As warning signs of climate breakdown grow ever more present in our daily lives, James Irungu Mwangi urges the global community to think of the climate crisis as a catalyst for positive change – with Africa in the lead.
Mwangi, executive director of the Dalberg Group and founder of the Climate Action Platform for Africa, made this case on May 12, 2022, as part of Reframing Climate Action, the first event in an AKFC speaker series on climate change resilience and adaptation.
AKFC welcomed an audience to the Delegation of the Ismaili Imamat in Ottawa, to join Mwangi in a discussion on shifting the climate narrative in Africa from vulnerability to opportunity. Moderated by Sue Szabo, director general of Innovative and Climate Finance for Global Affairs Canada, the conversation explored Africa’s role in accelerating global climate action by pursuing inclusive, sustainable climate initiatives. Mwangi addressed the opportunity for Africa to transition to an inclusive, green economy that would open opportunities across society in sectors such as renewable energy, green production, carbon removal, and regenerative agriculture.
Recasting Africa as a climate leader
As climate-vulnerable communities like smallholder farmers in sub-Saharan Africa bear the increasingly harsh impacts of climate change, Mwangi urges Africans and the global community to use the climate crisis as a catalyst for positive change.
Current conversations tend to focus on “the very legitimate argument that says Africa should be compensated for the loss and damage it is suffering and should be buffered with preparation, through adaptation and resilience-building, for the damage to come,” he says.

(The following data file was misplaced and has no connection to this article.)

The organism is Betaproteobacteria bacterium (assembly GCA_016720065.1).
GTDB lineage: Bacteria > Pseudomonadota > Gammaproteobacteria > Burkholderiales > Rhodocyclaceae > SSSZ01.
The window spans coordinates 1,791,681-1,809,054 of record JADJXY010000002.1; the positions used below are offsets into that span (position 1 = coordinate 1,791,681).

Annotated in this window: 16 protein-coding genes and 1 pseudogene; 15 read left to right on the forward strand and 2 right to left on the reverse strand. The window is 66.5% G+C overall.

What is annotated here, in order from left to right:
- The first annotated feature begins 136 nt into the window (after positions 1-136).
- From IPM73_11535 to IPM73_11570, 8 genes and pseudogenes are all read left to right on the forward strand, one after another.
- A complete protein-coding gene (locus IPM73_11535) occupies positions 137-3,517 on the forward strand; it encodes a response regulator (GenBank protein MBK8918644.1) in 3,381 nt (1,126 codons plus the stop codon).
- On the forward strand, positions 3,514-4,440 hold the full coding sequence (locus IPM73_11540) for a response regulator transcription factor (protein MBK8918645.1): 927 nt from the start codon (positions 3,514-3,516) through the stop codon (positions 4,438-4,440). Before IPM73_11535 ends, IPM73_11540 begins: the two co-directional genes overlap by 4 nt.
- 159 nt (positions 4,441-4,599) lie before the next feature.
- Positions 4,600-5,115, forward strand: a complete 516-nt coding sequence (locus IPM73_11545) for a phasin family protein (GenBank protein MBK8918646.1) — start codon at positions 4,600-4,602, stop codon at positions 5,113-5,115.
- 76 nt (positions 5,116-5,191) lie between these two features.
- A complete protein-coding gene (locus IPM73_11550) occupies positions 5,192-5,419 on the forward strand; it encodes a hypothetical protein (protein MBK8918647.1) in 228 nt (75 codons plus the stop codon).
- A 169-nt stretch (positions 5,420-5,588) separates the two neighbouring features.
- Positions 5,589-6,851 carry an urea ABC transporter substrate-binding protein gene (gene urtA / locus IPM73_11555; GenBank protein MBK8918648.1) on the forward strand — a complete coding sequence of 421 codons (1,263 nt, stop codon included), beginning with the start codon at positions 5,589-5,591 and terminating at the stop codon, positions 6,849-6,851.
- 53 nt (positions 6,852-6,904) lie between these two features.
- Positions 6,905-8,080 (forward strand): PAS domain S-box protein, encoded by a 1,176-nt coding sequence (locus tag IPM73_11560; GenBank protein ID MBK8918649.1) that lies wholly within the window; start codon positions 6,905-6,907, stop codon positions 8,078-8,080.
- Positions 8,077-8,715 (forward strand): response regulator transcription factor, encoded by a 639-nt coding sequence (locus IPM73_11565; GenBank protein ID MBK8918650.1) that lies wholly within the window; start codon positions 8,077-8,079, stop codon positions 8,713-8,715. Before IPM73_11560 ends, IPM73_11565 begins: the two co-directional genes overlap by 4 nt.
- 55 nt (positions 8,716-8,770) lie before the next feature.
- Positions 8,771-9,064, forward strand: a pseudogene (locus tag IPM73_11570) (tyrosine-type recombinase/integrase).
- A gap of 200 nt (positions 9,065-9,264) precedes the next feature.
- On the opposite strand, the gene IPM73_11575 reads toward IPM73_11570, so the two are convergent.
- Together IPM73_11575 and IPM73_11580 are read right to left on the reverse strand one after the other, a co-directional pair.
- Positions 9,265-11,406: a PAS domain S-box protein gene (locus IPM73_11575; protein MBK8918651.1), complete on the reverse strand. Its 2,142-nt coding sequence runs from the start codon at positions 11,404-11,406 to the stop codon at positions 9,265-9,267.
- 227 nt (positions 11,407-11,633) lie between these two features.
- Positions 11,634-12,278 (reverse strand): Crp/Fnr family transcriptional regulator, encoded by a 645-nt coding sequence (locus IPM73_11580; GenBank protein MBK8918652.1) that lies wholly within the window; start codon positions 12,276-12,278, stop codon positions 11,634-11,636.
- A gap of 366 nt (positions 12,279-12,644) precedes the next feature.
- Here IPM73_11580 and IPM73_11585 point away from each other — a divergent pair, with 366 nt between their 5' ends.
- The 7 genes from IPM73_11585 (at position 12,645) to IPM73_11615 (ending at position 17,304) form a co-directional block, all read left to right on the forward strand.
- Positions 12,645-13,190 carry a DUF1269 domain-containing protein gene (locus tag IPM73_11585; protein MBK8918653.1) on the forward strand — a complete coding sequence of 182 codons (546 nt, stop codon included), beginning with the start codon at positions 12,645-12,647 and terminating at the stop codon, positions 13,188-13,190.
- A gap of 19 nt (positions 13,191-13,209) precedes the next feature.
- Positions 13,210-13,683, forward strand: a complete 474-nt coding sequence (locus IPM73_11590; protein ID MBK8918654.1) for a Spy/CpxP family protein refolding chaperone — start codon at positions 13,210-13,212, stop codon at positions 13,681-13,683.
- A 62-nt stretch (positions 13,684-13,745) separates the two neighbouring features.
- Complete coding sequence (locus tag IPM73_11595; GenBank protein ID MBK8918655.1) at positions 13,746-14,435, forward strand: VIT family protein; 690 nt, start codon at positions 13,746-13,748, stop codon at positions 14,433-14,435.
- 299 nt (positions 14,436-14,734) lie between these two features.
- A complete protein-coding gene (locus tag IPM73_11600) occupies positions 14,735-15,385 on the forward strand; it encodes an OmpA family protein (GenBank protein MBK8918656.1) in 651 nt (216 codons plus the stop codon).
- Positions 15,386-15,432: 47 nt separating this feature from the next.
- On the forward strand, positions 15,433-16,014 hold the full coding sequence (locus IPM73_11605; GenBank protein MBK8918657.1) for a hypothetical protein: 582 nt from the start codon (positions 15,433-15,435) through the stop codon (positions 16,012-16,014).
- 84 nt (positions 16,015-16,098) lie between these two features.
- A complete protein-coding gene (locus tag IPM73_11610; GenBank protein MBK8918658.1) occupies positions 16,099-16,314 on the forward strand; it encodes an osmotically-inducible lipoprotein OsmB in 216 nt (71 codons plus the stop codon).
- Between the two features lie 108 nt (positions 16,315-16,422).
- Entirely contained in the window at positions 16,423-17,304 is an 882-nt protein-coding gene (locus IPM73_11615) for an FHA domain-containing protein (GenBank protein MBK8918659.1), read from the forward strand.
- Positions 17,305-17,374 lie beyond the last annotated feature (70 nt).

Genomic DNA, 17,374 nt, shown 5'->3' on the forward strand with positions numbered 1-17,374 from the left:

“That needs to happen. That’s not what I’m here to argue,” he adds.
If we are to meet the global challenge of limiting global warming to 1.5 degrees Celsius, compared to pre-industrial levels, Mwangi argues now is the time to invest in Africa’s potential for climate action and leadership. Advancing Africa as a climate leader in global efforts to reach net-zero emissions could also lead to livelihood creation and economic transformation.
Africa’s climate action advantages: renewables and green production
Rather than following a path of emissions-intensive development that has failed to lift most Africans out of poverty or strengthen their climate resilience, Mwangi proposes investing in green production and consumption methods to help leapfrog Africa into the green economy.
“It’s faster to build renewables as a general rule,” he says, “and the economics of it make a lot of sense. The only problem is it costs about 50 percent more upfront and that is a problem of global capital allocation.”
Prioritizing financing for renewables over fossil fuels is a matter of understanding how valuable making this pivot is not just for Africans, but also for the global community, Mwangi argues.
Expanding production and access to renewable energy in turn opens the door for African nations to attract companies seeking to fulfill commitments related to green manufacturing. According to Mwangi, Africa’s competitive advantage would be providing a production environment that is green from the start. Establishing a climate-smart case for companies to shift manufacturing processes over from carbon-intensive regions could help to create dignified jobs in Africa, diversify global supply, and set “a race to the top rather than a race to the bottom.”